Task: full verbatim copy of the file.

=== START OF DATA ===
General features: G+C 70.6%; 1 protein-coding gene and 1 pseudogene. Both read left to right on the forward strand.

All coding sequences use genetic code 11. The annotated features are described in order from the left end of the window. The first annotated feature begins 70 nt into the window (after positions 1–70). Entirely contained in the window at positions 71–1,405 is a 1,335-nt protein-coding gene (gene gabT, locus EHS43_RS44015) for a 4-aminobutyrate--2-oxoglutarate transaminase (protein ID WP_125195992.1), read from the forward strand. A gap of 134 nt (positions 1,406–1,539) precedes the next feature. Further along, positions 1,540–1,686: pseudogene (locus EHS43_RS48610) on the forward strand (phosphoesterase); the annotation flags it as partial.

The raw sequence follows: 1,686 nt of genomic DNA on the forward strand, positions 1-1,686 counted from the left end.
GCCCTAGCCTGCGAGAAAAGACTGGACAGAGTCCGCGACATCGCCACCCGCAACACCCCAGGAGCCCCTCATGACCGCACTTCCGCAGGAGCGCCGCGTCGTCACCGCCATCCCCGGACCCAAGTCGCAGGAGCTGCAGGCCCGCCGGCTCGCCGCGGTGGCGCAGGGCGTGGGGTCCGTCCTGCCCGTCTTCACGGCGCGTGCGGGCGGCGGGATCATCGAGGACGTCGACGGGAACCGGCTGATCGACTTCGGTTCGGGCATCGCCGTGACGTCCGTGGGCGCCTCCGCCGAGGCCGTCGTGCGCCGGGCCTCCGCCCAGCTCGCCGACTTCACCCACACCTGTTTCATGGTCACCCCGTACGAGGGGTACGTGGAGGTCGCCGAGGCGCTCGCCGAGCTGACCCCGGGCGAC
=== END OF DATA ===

General features: G+C 70.6%; 1 protein-coding gene and 1 pseudogene. Both read left to right on the forward strand.

All coding sequences use genetic code 11. The annotated features are described in order from the left end of the window. The first annotated feature begins 70 nt into the window (after positions 1–70). Entirely contained in the window at positions 71–1,405 is a 1,335-nt protein-coding gene (gene gabT, locus EHS43_RS44015) for a 4-aminobutyrate--2-oxoglutarate transaminase (protein ID WP_125195992.1), read from the forward strand. A gap of 134 nt (positions 1,406–1,539) precedes the next feature. Further along, positions 1,540–1,686: pseudogene (locus EHS43_RS48610) on the forward strand (phosphoesterase); the annotation flags it as partial.

The raw sequence follows: 1,686 nt of genomic DNA on the forward strand, positions 1-1,686 counted from the left end.
GCCCTAGCCTGCGAGAAAAGACTGGACAGAGTCCGCGACATCGCCACCCGCAACACCCCAGGAGCCCCTCATGACCGCACTTCCGCAGGAGCGCCGCGTCGTCACCGCCATCCCCGGACCCAAGTCGCAGGAGCTGCAGGCCCGCCGGCTCGCCGCGGTGGCGCAGGGCGTGGGGTCCGTCCTGCCCGTCTTCACGGCGCGTGCGGGCGGCGGGATCATCGAGGACGTCGACGGGAACCGGCTGATCGACTTCGGTTCGGGCATCGCCGTGACGTCCGTGGGCGCCTCCGCCGAGGCCGTCGTGCGCCGGGCCTCCGCCCAGCTCGCCGACTTCACCCACACCTGTTTCATGGTCACCCCGTACGAGGGGTACGTGGAGGTCGCCGAGGCGCTCGCCGAGCTGACCCCGGGCGAC